|Population||544 (2016 census)|
|Elevation||116 m (381 ft)|
|LGA(s)||Shire of Donnybrook-Balingup|
Balingup is a town in the South West of Western Australia, 241 kilometres (150 mi) south of the state capital, Perth, and 31 kilometres (19 mi) southeast of the town of Donnybrook.
The town takes its name from Balingup Pool, located on the Balingup Brook which flows through the town. The name was first recorded by a surveyor in 1850, and is said to be derived from the name of Noongar warrior, Balingan.Other research by Noongar academic and researcher Len Collard has shown the name derives from the language, meaning "one that is situated there at this place".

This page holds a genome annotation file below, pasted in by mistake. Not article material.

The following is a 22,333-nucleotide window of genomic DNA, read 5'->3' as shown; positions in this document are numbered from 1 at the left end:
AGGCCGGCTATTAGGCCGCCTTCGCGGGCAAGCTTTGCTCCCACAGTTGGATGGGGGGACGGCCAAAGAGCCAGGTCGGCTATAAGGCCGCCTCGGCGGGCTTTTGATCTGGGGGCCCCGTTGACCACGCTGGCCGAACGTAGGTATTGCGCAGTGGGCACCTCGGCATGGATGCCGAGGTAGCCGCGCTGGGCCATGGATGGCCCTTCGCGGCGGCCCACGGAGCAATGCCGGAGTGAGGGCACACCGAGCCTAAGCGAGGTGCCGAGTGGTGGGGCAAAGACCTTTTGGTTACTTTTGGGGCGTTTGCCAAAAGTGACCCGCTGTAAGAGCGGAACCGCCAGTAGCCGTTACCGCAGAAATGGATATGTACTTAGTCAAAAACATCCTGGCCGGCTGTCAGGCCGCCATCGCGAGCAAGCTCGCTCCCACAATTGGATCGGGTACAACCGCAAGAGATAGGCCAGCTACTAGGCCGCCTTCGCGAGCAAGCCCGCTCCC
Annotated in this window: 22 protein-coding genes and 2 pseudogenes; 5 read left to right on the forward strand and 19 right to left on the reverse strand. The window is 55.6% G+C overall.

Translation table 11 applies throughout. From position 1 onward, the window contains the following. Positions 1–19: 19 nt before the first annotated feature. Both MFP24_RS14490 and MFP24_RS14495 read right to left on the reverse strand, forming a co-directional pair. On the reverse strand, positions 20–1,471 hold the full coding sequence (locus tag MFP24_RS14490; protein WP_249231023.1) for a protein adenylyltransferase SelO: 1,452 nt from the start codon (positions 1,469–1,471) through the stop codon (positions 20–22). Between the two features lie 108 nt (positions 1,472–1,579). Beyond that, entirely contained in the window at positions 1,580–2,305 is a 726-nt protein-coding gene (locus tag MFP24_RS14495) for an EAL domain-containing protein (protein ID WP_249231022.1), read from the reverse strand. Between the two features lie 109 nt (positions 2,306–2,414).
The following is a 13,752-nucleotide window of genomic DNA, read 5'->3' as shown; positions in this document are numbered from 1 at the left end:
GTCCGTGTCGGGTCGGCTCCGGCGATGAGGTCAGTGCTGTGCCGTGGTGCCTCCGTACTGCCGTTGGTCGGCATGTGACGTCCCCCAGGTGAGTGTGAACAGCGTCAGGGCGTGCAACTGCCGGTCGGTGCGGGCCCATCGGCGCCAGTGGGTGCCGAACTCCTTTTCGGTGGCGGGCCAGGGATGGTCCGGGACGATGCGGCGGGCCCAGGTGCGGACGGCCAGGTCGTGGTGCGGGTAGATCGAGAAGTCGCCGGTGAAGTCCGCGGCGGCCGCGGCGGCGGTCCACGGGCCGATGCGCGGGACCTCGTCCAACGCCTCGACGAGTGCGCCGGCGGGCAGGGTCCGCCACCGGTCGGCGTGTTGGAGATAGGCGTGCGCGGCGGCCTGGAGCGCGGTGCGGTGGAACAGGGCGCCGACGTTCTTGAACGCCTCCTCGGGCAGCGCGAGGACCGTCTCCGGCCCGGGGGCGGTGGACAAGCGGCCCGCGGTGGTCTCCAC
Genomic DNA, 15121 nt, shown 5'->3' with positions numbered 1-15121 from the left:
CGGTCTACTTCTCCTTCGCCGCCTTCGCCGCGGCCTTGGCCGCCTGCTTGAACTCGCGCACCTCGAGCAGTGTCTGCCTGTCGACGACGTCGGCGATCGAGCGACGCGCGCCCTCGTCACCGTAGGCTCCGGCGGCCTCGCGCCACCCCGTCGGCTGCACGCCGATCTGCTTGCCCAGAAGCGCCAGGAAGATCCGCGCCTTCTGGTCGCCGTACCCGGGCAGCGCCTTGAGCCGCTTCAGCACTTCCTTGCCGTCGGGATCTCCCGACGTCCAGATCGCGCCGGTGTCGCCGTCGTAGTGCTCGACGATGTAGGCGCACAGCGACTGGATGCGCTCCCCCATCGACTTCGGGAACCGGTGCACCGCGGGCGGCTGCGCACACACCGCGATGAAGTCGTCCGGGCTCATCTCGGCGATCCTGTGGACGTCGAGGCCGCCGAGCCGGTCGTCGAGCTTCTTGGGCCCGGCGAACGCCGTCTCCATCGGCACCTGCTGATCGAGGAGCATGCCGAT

The town is on the South Western Highway. It originally had a station on the railway line, opened in 1898, the same year the town was gazetted.
Balingup was known in the twentieth century for fruit and vegetable growing,and more recently for beef cattle and "magic mushroom" farming. There are two long-established religious communities.
Balingup hosts annual rural festivals, primarily the Small Farm Field Day(late April) and Medieval Carnivale (August).
Nearby are found mushroom varieties of interest to both drug users and law enforcement agencies.
Balingup is also one of the few towns through which the Bibbulmun Track passes. Balingup is also the home of local artist Sally Darling, who specialises in portraits and Japanese paintings. The historic Southampton homestead is nearby.
A bushfire swept through the area in 2013 reducing the Southampton homestead to ruins.
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